blameable


Also found in: Thesaurus.
Related to blameable: blamable

blame

 (blām)
tr.v. blamed, blam·ing, blames
1. To consider responsible for a misdeed, failure, or undesirable outcome: blamed the coach for the loss; blamed alcohol for his bad behavior.
2. To find fault with; criticize: I can't blame you for wanting your fair share.
3. To place responsibility for (something): blamed the crisis on poor planning.
n.
1. The state of being responsible for a fault or error; culpability.
2. Censure; condemnation: "Hoover hazarded more in the way of federal response to economic crisis than any president before him, but his efforts were not enough to divert the blame and wrath of the American people" (Michael B. Stoff).
Idiom:
to blame
1. Deserving censure or disapproval; at fault: an investigation to determine who was to blame for the leak.
2. Being the cause or source of something: A freak storm was to blame for the power outage.

[Middle English blamen, from Old French blasmer, blamer, from Vulgar Latin *blastēmāre, alteration of Late Latin blasphēmāre, to reproach; see blaspheme.]

blam′a·ble, blame′a·ble adj.
blam′a·bly, blame′a·bly adv.
blam′er n.
Synonyms: blame, fault, guilt
These nouns denote responsibility for an offense or error. Blame stresses the assignment of accountability and often connotes censure or criticism: The police laid the blame for the accident on the driver.
Fault suggests a failure or deficiency on the part of the responsible party: It's my own fault that I wasn't prepared for the exam.
Guilt applies to willful wrongdoing and stresses moral or legal transgression: The prosecution had evidence of the defendant's guilt.
ThesaurusAntonymsRelated WordsSynonymsLegend:
Adj.1.blameable - deserving blame or censure as being wrong or evil or injuriousblameable - deserving blame or censure as being wrong or evil or injurious; "blameworthy if not criminal behavior"; "censurable misconduct"; "culpable negligence"
guilty - responsible for or chargeable with a reprehensible act; "guilty of murder"; "the guilty person"; "secret guilty deeds"

blamable

also blameable
adjective
Translations

blameable

, blamable (US)
References in classic literature ?
If it is blameable in Skimpole to take the note, it is blameable in Bucket to offer the note--much more blameable in Bucket, because he is the knowing man.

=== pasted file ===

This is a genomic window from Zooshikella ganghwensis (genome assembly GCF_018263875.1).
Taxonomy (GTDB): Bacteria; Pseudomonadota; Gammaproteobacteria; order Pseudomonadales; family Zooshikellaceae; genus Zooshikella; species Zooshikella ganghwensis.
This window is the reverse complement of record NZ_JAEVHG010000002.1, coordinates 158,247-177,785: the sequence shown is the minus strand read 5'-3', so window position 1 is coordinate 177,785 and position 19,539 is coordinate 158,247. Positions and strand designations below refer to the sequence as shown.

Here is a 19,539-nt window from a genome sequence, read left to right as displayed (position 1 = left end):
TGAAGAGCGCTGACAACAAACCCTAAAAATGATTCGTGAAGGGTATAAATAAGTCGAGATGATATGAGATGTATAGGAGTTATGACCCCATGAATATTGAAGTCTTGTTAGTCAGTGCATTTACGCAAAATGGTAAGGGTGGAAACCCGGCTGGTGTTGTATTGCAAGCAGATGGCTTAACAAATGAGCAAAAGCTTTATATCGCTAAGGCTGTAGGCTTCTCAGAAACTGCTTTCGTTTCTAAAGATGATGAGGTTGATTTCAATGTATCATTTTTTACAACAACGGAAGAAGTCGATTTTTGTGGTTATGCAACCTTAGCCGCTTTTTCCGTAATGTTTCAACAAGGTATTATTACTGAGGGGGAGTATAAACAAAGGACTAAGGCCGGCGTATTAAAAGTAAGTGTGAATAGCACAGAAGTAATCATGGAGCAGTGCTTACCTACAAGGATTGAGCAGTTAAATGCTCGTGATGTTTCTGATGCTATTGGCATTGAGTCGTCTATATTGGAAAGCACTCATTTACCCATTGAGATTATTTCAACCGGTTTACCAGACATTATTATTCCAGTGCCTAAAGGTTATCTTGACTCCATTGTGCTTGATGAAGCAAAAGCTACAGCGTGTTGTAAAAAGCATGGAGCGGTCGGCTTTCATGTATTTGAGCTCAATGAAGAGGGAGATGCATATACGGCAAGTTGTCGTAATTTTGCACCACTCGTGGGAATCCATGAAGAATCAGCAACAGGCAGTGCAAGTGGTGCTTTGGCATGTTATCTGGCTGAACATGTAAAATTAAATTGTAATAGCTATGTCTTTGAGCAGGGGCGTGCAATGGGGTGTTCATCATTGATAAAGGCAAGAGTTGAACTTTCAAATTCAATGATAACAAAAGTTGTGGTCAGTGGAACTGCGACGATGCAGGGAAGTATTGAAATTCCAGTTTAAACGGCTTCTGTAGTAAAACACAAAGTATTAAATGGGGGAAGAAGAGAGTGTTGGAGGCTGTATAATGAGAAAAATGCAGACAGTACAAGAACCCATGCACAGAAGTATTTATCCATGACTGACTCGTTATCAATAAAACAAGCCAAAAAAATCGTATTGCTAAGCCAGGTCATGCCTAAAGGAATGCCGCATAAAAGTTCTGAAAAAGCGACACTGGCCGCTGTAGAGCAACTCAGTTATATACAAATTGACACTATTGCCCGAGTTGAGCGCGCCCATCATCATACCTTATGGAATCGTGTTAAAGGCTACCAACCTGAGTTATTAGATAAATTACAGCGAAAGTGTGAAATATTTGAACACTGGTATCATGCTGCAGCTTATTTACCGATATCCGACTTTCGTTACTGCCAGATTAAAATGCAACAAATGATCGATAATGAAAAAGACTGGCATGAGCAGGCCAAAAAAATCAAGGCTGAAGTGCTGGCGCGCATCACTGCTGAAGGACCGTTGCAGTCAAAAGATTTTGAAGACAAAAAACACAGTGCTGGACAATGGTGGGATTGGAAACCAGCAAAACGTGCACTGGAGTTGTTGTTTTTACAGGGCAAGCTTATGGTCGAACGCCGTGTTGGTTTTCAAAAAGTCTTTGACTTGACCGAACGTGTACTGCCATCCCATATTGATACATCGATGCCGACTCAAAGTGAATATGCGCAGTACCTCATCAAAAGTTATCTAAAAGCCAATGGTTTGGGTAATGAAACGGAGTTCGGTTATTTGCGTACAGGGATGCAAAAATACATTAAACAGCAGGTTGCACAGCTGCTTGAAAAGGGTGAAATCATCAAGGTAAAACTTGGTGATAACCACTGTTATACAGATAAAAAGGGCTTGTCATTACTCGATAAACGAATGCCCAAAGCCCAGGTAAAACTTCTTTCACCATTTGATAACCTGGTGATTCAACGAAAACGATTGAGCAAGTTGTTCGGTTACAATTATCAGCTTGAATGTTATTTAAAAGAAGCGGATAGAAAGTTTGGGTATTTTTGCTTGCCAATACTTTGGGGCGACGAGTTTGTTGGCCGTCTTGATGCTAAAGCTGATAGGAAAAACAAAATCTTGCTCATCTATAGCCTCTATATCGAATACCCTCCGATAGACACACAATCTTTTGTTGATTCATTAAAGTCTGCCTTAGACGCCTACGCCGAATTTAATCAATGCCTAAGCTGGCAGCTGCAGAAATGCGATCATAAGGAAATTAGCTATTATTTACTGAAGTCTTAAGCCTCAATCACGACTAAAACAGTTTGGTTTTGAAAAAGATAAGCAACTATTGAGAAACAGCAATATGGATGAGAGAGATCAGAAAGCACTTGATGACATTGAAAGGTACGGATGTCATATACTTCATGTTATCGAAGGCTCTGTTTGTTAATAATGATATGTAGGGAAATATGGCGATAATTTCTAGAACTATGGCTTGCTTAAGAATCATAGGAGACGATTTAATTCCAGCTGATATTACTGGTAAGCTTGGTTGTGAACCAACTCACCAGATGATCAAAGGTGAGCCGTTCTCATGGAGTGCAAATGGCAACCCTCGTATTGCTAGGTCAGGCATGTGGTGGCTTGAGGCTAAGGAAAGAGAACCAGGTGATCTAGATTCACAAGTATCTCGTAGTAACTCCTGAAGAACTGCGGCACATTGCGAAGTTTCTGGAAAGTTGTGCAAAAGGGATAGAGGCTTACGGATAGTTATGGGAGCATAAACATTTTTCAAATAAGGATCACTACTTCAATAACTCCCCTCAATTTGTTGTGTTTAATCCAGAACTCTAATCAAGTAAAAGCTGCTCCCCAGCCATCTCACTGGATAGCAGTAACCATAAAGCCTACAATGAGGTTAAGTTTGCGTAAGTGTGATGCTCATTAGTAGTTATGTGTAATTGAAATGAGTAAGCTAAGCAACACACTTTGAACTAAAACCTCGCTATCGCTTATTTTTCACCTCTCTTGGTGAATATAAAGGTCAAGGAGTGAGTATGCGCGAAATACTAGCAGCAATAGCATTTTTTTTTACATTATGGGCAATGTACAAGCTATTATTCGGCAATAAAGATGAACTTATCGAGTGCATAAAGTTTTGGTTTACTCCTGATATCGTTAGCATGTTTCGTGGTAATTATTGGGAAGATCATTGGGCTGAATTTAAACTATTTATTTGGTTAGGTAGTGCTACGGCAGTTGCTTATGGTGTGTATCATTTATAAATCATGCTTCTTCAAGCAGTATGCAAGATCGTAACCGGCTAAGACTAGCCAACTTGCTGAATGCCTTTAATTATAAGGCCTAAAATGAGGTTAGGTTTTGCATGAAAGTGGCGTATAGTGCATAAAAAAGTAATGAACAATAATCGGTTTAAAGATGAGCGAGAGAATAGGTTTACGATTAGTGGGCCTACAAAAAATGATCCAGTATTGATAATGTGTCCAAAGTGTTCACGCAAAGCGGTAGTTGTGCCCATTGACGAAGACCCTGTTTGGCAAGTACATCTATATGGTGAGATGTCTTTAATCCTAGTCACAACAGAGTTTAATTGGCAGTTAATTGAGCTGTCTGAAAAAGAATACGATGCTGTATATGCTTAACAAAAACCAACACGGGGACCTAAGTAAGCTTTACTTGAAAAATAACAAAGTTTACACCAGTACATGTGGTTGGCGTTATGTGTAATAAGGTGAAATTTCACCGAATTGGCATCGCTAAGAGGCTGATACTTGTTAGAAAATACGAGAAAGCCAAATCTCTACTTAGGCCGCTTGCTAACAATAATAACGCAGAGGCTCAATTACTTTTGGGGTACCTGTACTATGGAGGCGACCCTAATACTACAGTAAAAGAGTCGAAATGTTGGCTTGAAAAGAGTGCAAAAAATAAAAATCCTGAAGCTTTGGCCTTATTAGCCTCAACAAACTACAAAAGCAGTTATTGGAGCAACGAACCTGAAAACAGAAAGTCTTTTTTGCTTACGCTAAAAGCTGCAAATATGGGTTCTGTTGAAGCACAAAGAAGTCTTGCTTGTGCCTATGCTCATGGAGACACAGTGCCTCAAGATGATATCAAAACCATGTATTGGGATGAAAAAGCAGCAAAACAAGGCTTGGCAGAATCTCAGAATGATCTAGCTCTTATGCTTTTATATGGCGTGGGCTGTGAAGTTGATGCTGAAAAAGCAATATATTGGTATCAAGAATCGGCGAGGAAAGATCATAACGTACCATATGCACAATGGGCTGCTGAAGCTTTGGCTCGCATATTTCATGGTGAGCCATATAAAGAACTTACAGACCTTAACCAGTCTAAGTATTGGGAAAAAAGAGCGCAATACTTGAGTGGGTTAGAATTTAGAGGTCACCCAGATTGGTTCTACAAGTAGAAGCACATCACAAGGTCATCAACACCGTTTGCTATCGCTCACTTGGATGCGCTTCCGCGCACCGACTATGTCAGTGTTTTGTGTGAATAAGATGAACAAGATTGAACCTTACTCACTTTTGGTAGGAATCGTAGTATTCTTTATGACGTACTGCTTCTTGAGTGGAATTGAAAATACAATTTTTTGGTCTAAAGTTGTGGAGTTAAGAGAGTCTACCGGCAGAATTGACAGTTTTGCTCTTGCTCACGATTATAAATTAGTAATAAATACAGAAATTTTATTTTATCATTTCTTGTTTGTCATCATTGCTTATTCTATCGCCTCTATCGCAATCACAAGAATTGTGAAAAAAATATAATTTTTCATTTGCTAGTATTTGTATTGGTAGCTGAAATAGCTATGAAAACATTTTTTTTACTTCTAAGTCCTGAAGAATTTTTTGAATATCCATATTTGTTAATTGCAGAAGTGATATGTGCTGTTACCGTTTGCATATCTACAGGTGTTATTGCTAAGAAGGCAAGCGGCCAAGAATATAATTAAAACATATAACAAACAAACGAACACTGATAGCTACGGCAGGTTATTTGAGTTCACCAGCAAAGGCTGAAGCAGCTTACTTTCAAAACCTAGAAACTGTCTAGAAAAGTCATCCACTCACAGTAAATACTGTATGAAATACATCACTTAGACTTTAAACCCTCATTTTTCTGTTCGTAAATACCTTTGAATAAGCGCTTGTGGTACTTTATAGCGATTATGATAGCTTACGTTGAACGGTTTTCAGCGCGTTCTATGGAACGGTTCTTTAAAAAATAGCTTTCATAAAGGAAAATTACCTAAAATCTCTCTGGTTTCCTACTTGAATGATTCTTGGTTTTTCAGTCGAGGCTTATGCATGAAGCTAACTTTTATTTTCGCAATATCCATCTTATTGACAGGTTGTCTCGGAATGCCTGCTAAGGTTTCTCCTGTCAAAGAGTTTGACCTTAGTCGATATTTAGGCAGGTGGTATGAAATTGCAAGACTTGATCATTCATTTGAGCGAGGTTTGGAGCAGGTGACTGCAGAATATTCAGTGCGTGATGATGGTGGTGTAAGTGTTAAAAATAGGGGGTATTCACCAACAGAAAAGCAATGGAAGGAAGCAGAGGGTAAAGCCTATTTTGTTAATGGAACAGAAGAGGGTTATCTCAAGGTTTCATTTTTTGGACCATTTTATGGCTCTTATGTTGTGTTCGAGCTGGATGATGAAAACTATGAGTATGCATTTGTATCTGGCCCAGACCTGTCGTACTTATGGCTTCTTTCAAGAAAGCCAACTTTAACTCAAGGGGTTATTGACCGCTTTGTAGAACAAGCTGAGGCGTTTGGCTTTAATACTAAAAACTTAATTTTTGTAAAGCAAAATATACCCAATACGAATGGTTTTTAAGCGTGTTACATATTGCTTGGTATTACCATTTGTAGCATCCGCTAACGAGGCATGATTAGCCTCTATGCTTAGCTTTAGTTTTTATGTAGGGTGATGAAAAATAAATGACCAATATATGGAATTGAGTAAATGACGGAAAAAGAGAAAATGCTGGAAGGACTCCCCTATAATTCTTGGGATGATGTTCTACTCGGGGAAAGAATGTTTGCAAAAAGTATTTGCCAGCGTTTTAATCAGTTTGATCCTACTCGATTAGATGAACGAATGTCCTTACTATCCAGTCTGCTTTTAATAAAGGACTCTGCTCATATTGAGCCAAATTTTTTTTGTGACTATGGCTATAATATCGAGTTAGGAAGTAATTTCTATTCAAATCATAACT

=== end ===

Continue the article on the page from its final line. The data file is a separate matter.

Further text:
who have often disdained the generous candour of my sister, and gratified my vanity in useless or blameable mistrust!
As for Jones, he was well satisfied with the truth of what the other had asserted, and believed that Partridge had no other inducements but love to him, and zeal for the cause; a blameable want of caution and diffidence in the veracity of others, in which he was highly worthy of censure.
You are resolved to think him blameable, because he took leave of us with less affection than his usual behaviour has shewn.
And here I can admit, that my manners to Miss W., in being unpleasant to Miss F., were highly blameable. She disapproved them, which ought to have been enough.My plea of concealing the truth she did not think sufficient.She was displeased; I thought unreasonably so: I thought her, on a thousand occasions, unnecessarily scrupulous and cautious: I thought her even cold.
you asked the question as if there was nothing blameable in it--as if you thought it quite natural."
therefore be the remote and blameable cause of all the disturbances and
He said BoG should be ready to accept part of the blame, because the affected banks are not wholly blameable.
Sir Clement is conscious he has acted dishonourably, yet the same unbridled vehemence which urged him to gratify a blameable curiosity, will sooner prompt him to risk his life, than confess his misconduct.
They discover what is good or bad, beautiful or ugly, blameable and guilty or worthy of appreciation and reward in our lives.
He declares that after "examining my past conduct" he does not find it "blameable," since the Creature is, he asserts, an eloquent liar whose pleas for compassion and understanding are merely a cover for his malice.
Membership of the Semitic race and the practice of the laws of Moses, implying nothing wrong or blameable per se, cannot afford the slightest ground for special enactments and restrictions applicable exclusively to the Jews, and comparing unfavourably with those in force for Russian subjects of other races and creeds.